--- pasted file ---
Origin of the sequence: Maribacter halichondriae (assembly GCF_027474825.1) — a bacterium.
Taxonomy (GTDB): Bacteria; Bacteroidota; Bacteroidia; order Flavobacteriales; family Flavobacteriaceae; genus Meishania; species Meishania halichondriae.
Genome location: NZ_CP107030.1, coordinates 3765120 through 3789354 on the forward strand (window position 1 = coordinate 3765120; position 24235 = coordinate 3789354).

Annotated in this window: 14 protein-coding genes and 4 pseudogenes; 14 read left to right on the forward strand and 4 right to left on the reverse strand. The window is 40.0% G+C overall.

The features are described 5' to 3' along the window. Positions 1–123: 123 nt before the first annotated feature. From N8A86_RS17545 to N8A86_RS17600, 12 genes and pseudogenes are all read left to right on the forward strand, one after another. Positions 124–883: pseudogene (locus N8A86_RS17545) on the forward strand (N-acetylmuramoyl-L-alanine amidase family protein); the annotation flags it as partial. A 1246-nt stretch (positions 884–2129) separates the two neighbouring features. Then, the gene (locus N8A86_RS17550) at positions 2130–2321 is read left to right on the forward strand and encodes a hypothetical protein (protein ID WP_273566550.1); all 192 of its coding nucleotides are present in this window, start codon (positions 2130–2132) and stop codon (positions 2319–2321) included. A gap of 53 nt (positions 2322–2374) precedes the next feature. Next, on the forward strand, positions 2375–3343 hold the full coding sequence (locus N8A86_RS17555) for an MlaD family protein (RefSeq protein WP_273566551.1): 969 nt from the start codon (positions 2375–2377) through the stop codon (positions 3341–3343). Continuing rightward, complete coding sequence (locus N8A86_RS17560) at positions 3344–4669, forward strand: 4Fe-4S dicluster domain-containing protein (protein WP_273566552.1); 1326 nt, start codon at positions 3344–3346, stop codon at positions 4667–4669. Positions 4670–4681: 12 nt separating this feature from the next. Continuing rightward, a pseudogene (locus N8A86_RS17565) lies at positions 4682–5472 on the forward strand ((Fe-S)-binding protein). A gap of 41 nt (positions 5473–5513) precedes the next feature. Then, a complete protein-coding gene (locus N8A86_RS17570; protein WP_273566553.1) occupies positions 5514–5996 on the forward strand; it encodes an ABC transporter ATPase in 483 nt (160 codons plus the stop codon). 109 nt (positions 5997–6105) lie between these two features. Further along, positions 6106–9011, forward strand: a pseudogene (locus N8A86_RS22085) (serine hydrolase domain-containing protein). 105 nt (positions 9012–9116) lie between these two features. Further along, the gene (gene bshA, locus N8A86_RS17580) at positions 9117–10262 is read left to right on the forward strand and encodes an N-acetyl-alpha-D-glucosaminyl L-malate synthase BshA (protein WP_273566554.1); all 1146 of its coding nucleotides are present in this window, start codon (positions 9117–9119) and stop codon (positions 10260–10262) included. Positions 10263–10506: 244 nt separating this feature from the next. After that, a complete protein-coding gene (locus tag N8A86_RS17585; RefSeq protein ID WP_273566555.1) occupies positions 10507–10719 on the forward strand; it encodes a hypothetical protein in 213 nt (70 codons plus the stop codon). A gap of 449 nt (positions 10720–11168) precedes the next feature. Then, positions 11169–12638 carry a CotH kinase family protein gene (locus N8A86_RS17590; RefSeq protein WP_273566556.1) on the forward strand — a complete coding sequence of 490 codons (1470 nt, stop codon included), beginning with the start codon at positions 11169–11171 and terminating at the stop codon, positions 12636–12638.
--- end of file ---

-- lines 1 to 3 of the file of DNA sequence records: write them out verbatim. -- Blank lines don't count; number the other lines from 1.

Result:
Origin of the sequence: Maribacter halichondriae (assembly GCF_027474825.1) — a bacterium.
Taxonomy (GTDB): Bacteria; Bacteroidota; Bacteroidia; order Flavobacteriales; family Flavobacteriaceae; genus Meishania; species Meishania halichondriae.
Genome location: NZ_CP107030.1, coordinates 3765120 through 3789354 on the forward strand (window position 1 = coordinate 3765120; position 24235 = coordinate 3789354).